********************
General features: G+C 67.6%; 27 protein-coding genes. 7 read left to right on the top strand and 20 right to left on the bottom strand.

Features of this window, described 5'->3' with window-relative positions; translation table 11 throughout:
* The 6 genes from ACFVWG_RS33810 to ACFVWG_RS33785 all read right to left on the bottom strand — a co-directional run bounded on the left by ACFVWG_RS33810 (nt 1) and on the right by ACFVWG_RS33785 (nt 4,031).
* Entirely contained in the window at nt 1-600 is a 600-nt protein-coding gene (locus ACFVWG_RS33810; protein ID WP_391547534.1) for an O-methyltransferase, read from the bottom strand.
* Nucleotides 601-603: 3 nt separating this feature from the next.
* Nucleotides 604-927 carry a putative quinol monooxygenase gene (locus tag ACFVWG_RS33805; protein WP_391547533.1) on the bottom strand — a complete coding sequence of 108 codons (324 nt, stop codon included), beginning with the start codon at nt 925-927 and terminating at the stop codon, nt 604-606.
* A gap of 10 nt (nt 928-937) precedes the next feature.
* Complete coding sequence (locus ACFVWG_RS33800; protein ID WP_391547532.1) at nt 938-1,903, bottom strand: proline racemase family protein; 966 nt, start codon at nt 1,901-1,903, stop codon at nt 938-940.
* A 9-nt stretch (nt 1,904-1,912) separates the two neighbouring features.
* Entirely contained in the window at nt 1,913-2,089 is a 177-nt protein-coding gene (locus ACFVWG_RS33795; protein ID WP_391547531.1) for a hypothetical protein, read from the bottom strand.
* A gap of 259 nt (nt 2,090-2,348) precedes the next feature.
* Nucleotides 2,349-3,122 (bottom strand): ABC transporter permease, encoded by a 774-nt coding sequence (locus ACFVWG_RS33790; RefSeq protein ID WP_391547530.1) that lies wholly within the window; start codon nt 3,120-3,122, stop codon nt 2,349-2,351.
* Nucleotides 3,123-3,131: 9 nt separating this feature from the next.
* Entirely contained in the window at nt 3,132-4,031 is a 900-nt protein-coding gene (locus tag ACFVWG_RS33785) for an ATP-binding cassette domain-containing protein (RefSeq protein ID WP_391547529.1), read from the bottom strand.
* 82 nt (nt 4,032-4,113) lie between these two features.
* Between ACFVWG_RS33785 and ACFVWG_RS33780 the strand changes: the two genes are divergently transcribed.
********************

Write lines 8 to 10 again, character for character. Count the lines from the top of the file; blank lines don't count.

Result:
* Complete coding sequence (locus ACFVWG_RS33800; protein ID WP_391547532.1) at nt 938-1,903, bottom strand: proline racemase family protein; 966 nt, start codon at nt 1,901-1,903, stop codon at nt 938-940.
* A 9-nt stretch (nt 1,904-1,912) separates the two neighbouring features.
* Entirely contained in the window at nt 1,913-2,089 is a 177-nt protein-coding gene (locus ACFVWG_RS33795; protein ID WP_391547531.1) for a hypothetical protein, read from the bottom strand.